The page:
Cargo Container Inspections:
Preliminary Observations on the Status of Efforts to Improve the Automated Targeting System
GAO-06-591T: Published: Mar 30, 2006. Publicly Released: Mar 30, 2006.
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U.S. Customs and Border Protection's (CBP) Automated Targeting System (ATS)--a computerized model that CBP officers use as a decision support tool to help them target oceangoing cargo containers for inspection--is part of CBP's layered approach to securing oceangoing cargo. GAO reported in February 2004 on challenges CBP faced in targeting oceangoing cargo containers for inspection and testified before Congress in March 2004 about the findings in that report. The report and testimony outlined recommendations aimed at (1) better incorporating recognized modeling practices into CBP's targeting strategy, (2) periodically adjusting the targeting strategy to respond to findings that occur during the course of its operation, and (3) improving implementation of the targeting strategy. This statement for the record discusses preliminary observations from GAO's ongoing work related to ATS and GAO's 2004 recommendations addressing the following questions: (1) What controls does CBP have in place to provide reasonable assurance that ATS is effective at targeting oceangoing cargo containers with the highest risk of smuggled weapons of mass destruction? (2) How does CBP systematically analyze security inspection results and incorporate them into ATS? and (3) What steps has CBP taken to better implement the rest of its targeting strategy at the seaports?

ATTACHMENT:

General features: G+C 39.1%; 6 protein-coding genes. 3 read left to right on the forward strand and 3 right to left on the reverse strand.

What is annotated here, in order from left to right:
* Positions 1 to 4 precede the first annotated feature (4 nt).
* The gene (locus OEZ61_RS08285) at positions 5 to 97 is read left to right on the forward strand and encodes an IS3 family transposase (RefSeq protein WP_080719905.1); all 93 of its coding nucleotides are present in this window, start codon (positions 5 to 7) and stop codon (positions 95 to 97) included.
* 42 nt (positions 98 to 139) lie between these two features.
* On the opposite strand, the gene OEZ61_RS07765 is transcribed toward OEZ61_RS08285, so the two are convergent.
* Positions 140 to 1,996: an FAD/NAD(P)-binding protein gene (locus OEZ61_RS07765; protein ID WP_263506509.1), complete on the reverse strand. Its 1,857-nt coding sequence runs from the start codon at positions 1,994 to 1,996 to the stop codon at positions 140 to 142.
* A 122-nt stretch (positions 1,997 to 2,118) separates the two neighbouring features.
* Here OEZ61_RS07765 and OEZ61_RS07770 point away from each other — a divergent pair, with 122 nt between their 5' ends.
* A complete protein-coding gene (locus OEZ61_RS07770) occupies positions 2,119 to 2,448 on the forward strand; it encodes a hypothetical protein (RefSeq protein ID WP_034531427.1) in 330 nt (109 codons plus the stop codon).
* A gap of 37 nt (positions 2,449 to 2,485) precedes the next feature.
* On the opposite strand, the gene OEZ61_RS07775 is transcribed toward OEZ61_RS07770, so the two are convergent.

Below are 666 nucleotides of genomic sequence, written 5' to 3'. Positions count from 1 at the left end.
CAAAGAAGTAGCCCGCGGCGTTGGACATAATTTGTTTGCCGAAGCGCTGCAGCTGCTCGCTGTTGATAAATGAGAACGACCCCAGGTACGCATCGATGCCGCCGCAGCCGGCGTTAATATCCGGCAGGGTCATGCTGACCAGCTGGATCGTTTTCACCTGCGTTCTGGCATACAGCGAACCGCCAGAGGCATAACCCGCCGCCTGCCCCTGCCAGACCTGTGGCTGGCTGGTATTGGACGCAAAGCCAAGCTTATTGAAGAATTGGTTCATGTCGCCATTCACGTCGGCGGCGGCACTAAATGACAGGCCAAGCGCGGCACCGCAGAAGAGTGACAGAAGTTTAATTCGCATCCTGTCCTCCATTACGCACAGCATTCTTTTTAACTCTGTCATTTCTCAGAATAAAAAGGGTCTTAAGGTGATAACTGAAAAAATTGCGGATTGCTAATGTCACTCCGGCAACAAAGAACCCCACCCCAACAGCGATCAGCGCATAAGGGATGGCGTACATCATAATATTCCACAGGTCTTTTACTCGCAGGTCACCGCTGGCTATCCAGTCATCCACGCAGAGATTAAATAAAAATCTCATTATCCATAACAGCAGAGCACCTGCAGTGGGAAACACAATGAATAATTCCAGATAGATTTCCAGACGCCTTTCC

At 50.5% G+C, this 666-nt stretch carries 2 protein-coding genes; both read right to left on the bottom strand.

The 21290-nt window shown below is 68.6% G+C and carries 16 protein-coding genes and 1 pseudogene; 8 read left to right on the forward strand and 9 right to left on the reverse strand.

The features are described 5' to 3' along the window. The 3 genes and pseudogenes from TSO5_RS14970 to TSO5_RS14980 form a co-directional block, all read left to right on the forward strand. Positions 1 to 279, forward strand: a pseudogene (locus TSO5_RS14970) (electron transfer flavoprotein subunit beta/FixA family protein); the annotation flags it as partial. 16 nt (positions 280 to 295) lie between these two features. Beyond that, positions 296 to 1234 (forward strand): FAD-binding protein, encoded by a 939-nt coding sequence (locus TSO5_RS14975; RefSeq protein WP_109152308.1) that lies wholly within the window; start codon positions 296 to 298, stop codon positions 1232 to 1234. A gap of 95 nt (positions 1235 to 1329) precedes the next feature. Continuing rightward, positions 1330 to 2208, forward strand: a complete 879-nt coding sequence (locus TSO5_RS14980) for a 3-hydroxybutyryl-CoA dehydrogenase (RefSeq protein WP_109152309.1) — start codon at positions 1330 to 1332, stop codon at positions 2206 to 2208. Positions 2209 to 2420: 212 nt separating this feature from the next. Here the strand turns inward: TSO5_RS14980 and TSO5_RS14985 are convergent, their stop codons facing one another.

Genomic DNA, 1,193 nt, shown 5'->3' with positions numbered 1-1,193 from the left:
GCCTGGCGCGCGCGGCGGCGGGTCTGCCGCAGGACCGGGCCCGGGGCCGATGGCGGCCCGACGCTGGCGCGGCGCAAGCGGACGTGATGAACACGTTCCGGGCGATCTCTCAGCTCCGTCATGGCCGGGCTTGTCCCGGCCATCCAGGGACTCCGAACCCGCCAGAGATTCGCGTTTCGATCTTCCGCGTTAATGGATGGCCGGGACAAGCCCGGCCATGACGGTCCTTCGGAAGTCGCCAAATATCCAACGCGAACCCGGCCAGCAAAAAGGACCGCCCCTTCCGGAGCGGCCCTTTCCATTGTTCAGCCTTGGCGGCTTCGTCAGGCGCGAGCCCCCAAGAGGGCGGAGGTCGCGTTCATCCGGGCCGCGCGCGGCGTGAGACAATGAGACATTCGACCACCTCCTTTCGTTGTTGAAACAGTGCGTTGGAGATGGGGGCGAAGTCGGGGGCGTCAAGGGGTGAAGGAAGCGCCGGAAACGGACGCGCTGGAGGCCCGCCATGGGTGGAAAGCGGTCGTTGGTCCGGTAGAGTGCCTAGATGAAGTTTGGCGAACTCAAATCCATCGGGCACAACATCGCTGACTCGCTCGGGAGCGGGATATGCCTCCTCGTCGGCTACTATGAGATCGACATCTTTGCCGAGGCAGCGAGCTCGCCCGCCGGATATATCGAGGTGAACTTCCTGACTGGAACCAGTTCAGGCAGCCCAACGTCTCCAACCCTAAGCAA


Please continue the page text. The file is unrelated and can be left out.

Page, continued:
CBP has not yet put key controls in place to provide reasonable assurance that ATS is effective at targeting oceangoing cargo containers with the highest risk of containing smuggled weapons of mass destruction. To provide assurance that ATS targets the highest-risk cargo containers as intended, CBP is (1) working to develop and implement performance measures related to the targeting of cargo containers, (2) planning to compare the results of its random inspections with its ATS inspection results, (3) working to develop and implement a testing and simulation environment, and (4) addressing recommendations contained in a 2005 peer review of ATS. CBP expects to begin using performance measures in June 2006 and enter the final phase of software development for its testing and simulation environment at the same time. However, to date, none of these four initiatives has been fully implemented. Thus, CBP does not yet have key internal controls in place to be reasonably confident that ATS is providing the best information to allocate resources for targeting and inspecting containers that are the highest risk and not overlook inspecting containers that pose a threat to the nation. CBP does not yet have a comprehensive, integrated system in place to analyze security inspection results and incorporate them into ATS. CBP currently adjusts ATS based on intelligence information it receives and has initiated a process to track suggestions submitted by CBP targeting officers at the seaports for modifying ATS. However, CBP has not yet implemented plans to refine ATS based on findings from routine security inspections. Without a more comprehensive feedback system, CBP is limited in refining ATS, a fact that could hinder the overall effectiveness of the targeting strategy. CBP has taken steps to improve implementation of the targeting strategy at the seaports. It has implemented a testing and certification process for its officers who complete the Sea Cargo Targeting Course that should provide better assurance of effective targeting practices. CBP has also made a good faith effort to address longshoremen's safety concerns regarding radiation emitted by nonintrusive inspection equipment by taking actions such as working with longshoremen's unions and other maritime organization to develop public radiation tests on the nonintrusive inspection equipment. Nevertheless, CBP has not been able to persuade one longshoremen's union to permit changes in the procedure for staging containers to increase inspection efficiency at some West Coast seaports where the union's members work.